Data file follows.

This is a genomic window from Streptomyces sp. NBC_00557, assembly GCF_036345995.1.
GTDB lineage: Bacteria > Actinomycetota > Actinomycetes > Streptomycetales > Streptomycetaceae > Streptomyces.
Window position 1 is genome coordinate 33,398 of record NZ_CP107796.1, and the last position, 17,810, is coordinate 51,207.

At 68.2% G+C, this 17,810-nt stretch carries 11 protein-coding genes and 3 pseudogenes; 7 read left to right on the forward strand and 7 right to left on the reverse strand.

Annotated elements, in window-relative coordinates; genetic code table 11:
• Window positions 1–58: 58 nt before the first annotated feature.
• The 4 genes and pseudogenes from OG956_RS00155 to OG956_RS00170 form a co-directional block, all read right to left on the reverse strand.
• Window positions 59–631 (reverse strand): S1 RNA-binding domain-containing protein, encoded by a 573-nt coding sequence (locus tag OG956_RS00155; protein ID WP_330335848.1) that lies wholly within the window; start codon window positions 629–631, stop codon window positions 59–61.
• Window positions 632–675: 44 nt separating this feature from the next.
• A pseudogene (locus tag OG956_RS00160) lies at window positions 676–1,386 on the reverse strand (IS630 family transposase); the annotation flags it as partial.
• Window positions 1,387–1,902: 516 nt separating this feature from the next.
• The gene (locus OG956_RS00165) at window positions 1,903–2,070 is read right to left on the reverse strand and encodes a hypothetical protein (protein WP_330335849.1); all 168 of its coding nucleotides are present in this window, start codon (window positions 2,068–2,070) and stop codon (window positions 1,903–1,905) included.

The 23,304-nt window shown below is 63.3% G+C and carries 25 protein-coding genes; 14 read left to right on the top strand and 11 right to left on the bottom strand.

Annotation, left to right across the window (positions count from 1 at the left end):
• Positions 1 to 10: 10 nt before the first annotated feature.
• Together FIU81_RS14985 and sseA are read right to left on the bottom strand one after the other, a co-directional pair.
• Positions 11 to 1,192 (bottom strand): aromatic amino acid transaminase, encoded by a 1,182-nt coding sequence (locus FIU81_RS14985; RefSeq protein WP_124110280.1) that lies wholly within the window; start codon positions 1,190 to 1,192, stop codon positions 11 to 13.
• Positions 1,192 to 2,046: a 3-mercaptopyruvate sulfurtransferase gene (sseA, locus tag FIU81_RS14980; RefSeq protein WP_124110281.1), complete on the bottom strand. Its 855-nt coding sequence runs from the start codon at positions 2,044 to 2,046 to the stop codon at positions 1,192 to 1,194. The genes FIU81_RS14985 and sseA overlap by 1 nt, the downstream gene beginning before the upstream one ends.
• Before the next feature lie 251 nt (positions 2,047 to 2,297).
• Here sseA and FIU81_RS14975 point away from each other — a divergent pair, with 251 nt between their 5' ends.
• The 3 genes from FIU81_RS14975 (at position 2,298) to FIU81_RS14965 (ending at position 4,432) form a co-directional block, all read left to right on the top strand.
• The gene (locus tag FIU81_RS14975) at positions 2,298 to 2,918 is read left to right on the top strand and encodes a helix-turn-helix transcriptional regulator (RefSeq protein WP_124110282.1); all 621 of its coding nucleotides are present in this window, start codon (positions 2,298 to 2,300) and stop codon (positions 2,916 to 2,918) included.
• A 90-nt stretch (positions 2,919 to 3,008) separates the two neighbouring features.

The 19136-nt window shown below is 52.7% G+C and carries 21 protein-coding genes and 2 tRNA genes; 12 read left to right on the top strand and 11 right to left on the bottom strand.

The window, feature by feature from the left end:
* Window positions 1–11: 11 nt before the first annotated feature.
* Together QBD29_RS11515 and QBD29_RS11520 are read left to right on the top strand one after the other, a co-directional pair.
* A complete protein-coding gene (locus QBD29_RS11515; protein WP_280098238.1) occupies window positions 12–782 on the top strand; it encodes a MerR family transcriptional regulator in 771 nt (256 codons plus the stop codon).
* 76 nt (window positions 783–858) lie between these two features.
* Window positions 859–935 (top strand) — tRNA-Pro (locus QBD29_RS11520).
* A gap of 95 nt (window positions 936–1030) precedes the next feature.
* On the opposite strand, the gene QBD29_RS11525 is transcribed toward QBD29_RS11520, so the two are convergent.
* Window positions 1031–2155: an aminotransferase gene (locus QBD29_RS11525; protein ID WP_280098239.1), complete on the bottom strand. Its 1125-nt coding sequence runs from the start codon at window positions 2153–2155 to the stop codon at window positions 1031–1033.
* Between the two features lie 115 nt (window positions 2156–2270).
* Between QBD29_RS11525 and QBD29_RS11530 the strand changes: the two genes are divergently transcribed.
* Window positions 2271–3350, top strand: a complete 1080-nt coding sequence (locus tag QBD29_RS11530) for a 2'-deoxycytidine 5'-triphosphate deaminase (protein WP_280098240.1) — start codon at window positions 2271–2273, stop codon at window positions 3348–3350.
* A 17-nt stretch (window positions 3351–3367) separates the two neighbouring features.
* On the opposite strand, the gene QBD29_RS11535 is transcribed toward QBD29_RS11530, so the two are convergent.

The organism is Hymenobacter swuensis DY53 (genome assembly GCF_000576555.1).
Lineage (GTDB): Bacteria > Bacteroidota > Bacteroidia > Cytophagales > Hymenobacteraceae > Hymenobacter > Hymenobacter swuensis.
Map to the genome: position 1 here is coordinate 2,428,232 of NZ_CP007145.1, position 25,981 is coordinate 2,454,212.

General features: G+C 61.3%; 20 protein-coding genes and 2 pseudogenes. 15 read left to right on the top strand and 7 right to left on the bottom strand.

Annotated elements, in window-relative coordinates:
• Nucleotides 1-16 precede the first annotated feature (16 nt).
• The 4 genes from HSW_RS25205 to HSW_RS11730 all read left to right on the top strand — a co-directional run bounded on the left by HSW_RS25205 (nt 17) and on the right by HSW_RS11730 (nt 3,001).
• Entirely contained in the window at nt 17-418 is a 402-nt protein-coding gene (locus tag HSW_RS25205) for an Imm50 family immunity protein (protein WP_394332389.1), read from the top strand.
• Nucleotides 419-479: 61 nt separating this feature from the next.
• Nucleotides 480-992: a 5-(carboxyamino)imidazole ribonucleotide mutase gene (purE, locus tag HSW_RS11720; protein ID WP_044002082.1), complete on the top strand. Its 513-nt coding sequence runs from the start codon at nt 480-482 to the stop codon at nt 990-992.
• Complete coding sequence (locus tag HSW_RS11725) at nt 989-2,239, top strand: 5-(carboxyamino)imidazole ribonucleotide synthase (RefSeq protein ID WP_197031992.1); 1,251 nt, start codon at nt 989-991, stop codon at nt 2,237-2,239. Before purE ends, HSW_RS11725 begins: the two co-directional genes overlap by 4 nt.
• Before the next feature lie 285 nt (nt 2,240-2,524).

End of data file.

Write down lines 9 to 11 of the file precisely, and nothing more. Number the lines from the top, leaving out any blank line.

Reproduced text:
• Window positions 632–675: 44 nt separating this feature from the next.
• A pseudogene (locus tag OG956_RS00160) lies at window positions 676–1,386 on the reverse strand (IS630 family transposase); the annotation flags it as partial.
• Window positions 1,387–1,902: 516 nt separating this feature from the next.